An Assessment of Undergraduate Student Perspectives on Space Weather

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Tuesday, 6 January 2015: 11:00 AM
227A-C (Phoenix Convention Center - West and North Buildings)
Joseph B.H. Baker, Virginia Tech, Blacksburg, VA; and K. D. McConnell and D. G. Sweeney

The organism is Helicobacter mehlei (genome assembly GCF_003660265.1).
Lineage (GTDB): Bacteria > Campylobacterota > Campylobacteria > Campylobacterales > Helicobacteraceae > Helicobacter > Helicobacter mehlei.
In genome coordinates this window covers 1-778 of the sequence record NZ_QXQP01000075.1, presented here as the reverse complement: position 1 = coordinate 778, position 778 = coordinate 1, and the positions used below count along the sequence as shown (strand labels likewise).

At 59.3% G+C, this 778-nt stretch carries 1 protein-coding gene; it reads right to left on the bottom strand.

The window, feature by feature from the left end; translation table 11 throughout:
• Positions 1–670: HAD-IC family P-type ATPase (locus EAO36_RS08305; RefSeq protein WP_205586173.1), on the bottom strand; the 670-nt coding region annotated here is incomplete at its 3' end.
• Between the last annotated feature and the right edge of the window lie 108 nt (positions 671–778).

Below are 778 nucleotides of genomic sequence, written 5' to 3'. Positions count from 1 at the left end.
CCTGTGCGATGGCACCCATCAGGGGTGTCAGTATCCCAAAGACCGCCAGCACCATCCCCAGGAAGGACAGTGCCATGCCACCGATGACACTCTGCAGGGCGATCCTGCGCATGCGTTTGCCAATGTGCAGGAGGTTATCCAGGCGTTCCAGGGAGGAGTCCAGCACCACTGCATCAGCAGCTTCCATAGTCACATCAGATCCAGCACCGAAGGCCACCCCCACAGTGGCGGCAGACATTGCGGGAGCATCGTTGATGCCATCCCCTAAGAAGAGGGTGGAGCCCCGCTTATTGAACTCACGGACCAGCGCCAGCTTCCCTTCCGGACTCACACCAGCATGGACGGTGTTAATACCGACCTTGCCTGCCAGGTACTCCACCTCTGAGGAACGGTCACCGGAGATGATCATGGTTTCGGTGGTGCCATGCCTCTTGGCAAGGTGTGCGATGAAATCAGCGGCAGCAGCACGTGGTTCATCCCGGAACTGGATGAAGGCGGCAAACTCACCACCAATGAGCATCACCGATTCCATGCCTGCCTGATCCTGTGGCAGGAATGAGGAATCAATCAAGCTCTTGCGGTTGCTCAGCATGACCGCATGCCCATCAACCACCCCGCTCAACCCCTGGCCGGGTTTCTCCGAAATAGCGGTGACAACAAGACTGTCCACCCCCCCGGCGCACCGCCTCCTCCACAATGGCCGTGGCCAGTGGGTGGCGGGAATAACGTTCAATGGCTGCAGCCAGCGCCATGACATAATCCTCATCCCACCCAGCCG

Over the past few years, space science research at Virginia Tech has experienced rapid growth since the initiation of the Center for Space Science and Engineering Research (Space@VT) during the summer of 2007. This same period has seen several new courses added to the curriculum, one being ECE-2164 “Exploration of the Space Environment”. This course is open to undergraduate students in all majors (with no prerequisites) and covers a broad range of scientific, engineering, and societal aspects associated with the exploration and technological exploitation of space. Topics covered include: science of the space environment and space weather; spacecraft engineering subsystems; and applications of space-based technologies. An important requirement is a semester project report, for which each student gets to research a topic of their own choosing, and several have elected to do “hands-on” group work, such as model rocket launches, high-altitude weather balloon flights, and using VLF receiver equipment to search for solar flare signatures. Using both quantitative and qualitative methodologies, an assessment team is probing the students' perspectives of space science, as well as the pedagogical approaches of the course itself. Student motivation, engaged learning, and their sense of space science and its importance to an educated citizenry, are being addressed. Specific assessment measures include: (1) a survey administered twice per semester in pre- and post-test format; (2) open-ended reflection opportunities; and, (3) administration of the MUSIC Model of Motivation Survey (eMpowerment, Usefulness, Success, Interest, and Caring). We present results of these various assessment activities acquired during (and after) the spring 2014 course offering.